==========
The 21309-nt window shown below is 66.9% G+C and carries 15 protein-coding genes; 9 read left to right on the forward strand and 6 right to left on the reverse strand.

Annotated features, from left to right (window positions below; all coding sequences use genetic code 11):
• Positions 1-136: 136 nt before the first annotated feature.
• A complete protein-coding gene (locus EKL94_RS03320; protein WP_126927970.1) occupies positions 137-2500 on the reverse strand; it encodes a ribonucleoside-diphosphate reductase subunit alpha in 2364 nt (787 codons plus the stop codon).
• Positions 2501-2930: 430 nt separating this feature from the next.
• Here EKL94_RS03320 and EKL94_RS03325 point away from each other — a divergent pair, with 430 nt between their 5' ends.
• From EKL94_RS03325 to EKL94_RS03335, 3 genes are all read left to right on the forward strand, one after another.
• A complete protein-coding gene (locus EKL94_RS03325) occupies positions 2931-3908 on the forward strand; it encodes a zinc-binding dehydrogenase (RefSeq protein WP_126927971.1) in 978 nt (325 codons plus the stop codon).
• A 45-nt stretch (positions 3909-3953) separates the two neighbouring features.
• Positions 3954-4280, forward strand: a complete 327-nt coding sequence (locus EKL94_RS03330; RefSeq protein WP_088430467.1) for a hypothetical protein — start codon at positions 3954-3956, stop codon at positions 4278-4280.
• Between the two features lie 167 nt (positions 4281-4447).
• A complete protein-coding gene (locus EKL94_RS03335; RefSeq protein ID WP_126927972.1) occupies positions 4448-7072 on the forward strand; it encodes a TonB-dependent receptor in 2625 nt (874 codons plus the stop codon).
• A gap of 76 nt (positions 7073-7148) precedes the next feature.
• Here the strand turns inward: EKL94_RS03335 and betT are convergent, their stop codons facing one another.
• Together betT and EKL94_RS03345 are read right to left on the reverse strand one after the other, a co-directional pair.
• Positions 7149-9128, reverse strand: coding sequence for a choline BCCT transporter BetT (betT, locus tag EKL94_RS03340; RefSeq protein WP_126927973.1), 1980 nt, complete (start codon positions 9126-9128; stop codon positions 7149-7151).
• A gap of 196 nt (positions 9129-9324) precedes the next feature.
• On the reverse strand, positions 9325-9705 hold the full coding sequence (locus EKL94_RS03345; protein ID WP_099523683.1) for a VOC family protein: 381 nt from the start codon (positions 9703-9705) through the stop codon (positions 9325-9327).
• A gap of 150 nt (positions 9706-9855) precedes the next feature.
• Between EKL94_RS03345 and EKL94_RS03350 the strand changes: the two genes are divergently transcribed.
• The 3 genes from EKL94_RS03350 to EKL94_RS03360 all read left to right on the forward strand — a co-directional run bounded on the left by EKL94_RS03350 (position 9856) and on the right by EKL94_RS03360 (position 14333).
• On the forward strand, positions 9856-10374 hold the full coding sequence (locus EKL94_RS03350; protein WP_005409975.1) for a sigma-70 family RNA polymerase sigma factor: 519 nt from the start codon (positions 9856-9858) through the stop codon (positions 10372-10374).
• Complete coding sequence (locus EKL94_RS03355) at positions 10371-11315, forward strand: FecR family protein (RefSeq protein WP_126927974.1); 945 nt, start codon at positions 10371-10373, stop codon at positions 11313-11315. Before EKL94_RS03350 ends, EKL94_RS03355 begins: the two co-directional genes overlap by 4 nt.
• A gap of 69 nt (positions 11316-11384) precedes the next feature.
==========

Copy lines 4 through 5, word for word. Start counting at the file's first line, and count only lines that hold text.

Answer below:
• A complete protein-coding gene (locus EKL94_RS03320; protein WP_126927970.1) occupies positions 137-2500 on the reverse strand; it encodes a ribonucleoside-diphosphate reductase subunit alpha in 2364 nt (787 codons plus the stop codon).
• Positions 2501-2930: 430 nt separating this feature from the next.